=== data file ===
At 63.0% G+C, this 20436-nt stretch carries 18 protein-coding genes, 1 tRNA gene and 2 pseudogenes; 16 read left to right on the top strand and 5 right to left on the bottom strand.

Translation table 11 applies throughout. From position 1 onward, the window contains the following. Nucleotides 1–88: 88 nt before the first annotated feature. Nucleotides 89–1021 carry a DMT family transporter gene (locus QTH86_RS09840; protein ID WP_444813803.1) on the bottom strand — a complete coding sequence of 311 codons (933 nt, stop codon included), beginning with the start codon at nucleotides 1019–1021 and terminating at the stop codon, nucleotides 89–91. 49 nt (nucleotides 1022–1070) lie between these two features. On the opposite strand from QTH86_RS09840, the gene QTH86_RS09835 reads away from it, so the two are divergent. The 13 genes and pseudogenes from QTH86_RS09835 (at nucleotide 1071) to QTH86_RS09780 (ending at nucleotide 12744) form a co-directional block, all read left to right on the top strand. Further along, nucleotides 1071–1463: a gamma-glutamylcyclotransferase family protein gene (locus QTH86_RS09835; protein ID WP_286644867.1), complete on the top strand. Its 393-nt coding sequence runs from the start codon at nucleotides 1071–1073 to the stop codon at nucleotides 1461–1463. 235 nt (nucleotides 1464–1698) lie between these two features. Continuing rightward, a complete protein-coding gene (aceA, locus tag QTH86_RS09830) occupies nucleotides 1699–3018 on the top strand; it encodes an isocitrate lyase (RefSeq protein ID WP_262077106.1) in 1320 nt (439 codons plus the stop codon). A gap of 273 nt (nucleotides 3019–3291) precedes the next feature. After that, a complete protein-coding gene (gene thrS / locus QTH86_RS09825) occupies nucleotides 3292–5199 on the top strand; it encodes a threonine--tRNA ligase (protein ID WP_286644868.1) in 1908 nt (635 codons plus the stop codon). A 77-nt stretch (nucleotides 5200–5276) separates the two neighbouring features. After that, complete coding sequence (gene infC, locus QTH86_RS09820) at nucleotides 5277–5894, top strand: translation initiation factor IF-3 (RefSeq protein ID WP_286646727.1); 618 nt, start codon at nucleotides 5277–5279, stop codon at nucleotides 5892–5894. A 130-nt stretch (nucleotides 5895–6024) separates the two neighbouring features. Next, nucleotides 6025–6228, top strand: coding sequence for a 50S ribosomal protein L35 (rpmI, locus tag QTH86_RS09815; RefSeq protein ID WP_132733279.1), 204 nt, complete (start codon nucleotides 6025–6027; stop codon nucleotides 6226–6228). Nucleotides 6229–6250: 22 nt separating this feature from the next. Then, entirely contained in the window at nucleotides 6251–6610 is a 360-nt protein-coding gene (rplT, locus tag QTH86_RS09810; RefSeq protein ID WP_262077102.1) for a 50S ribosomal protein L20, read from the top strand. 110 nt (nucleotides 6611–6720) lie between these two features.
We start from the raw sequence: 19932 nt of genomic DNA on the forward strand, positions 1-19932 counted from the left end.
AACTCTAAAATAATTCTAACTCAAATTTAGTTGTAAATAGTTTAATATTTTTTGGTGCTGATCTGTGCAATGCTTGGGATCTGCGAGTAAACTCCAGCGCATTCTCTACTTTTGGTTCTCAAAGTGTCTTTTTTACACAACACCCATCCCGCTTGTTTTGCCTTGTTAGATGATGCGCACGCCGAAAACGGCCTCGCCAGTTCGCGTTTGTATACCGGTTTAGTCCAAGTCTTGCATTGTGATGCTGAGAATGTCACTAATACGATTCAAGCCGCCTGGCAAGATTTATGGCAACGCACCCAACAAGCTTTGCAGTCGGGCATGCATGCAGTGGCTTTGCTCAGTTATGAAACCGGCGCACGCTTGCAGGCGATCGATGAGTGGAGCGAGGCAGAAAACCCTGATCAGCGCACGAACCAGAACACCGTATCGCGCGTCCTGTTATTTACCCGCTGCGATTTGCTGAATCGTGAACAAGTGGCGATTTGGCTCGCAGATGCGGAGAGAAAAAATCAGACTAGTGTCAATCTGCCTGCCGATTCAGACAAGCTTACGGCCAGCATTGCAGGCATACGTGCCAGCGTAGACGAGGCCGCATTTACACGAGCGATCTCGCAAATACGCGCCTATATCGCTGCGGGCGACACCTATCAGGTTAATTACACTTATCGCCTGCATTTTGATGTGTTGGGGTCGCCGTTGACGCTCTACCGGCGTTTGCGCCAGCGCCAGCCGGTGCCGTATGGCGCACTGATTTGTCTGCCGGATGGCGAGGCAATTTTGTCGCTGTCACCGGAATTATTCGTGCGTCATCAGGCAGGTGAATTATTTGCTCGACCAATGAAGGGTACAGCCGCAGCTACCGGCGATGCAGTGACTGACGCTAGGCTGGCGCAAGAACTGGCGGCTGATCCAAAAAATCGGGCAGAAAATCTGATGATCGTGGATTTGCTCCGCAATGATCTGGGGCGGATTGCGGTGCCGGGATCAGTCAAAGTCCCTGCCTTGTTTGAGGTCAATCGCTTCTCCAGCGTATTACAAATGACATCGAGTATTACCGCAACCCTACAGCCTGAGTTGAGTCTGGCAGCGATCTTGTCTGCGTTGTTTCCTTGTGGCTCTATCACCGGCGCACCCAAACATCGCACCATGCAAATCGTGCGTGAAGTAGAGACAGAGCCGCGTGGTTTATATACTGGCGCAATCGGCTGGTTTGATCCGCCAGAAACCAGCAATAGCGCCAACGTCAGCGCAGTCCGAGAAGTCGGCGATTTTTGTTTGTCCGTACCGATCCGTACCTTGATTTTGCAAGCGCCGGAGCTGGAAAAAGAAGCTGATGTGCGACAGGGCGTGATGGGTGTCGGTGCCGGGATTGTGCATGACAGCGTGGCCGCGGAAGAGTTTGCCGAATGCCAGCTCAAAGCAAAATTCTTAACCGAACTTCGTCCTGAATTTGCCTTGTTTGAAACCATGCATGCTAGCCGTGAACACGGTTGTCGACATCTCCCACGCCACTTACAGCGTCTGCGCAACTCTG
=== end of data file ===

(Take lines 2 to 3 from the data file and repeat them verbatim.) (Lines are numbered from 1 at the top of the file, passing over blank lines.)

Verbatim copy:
Translation table 11 applies throughout. From position 1 onward, the window contains the following. Nucleotides 1–88: 88 nt before the first annotated feature. Nucleotides 89–1021 carry a DMT family transporter gene (locus QTH86_RS09840; protein ID WP_444813803.1) on the bottom strand — a complete coding sequence of 311 codons (933 nt, stop codon included), beginning with the start codon at nucleotides 1019–1021 and terminating at the stop codon, nucleotides 89–91. 49 nt (nucleotides 1022–1070) lie between these two features. On the opposite strand from QTH86_RS09840, the gene QTH86_RS09835 reads away from it, so the two are divergent. The 13 genes and pseudogenes from QTH86_RS09835 (at nucleotide 1071) to QTH86_RS09780 (ending at nucleotide 12744) form a co-directional block, all read left to right on the top strand. Further along, nucleotides 1071–1463: a gamma-glutamylcyclotransferase family protein gene (locus QTH86_RS09835; protein ID WP_286644867.1), complete on the top strand. Its 393-nt coding sequence runs from the start codon at nucleotides 1071–1073 to the stop codon at nucleotides 1461–1463. 235 nt (nucleotides 1464–1698) lie between these two features. Continuing rightward, a complete protein-coding gene (aceA, locus tag QTH86_RS09830) occupies nucleotides 1699–3018 on the top strand; it encodes an isocitrate lyase (RefSeq protein ID WP_262077106.1) in 1320 nt (439 codons plus the stop codon). A gap of 273 nt (nucleotides 3019–3291) precedes the next feature. After that, a complete protein-coding gene (gene thrS / locus QTH86_RS09825) occupies nucleotides 3292–5199 on the top strand; it encodes a threonine--tRNA ligase (protein ID WP_286644868.1) in 1908 nt (635 codons plus the stop codon). A 77-nt stretch (nucleotides 5200–5276) separates the two neighbouring features. After that, complete coding sequence (gene infC, locus QTH86_RS09820) at nucleotides 5277–5894, top strand: translation initiation factor IF-3 (RefSeq protein ID WP_286646727.1); 618 nt, start codon at nucleotides 5277–5279, stop codon at nucleotides 5892–5894. A 130-nt stretch (nucleotides 5895–6024) separates the two neighbouring features. Next, nucleotides 6025–6228, top strand: coding sequence for a 50S ribosomal protein L35 (rpmI, locus tag QTH86_RS09815; RefSeq protein ID WP_132733279.1), 204 nt, complete (start codon nucleotides 6025–6027; stop codon nucleotides 6226–6228). Nucleotides 6229–6250: 22 nt separating this feature from the next. Then, entirely contained in the window at nucleotides 6251–6610 is a 360-nt protein-coding gene (rplT, locus tag QTH86_RS09810; RefSeq protein ID WP_262077102.1) for a 50S ribosomal protein L20, read from the top strand. 110 nt (nucleotides 6611–6720) lie between these two features.
We start from the raw sequence: 19932 nt of genomic DNA on the forward strand, positions 1-19932 counted from the left end.